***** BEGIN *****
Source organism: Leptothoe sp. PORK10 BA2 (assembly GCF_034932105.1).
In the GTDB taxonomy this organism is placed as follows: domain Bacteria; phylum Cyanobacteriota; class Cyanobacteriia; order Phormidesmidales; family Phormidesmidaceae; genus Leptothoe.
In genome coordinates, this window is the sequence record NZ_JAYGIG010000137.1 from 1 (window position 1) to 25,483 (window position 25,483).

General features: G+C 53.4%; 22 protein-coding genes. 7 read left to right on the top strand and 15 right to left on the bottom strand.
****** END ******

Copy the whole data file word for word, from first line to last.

Source organism: Leptothoe sp. PORK10 BA2 (assembly GCF_034932105.1).
In the GTDB taxonomy this organism is placed as follows: domain Bacteria; phylum Cyanobacteriota; class Cyanobacteriia; order Phormidesmidales; family Phormidesmidaceae; genus Leptothoe.
In genome coordinates, this window is the sequence record NZ_JAYGIG010000137.1 from 1 (window position 1) to 25,483 (window position 25,483).

General features: G+C 53.4%; 22 protein-coding genes. 7 read left to right on the top strand and 15 right to left on the bottom strand.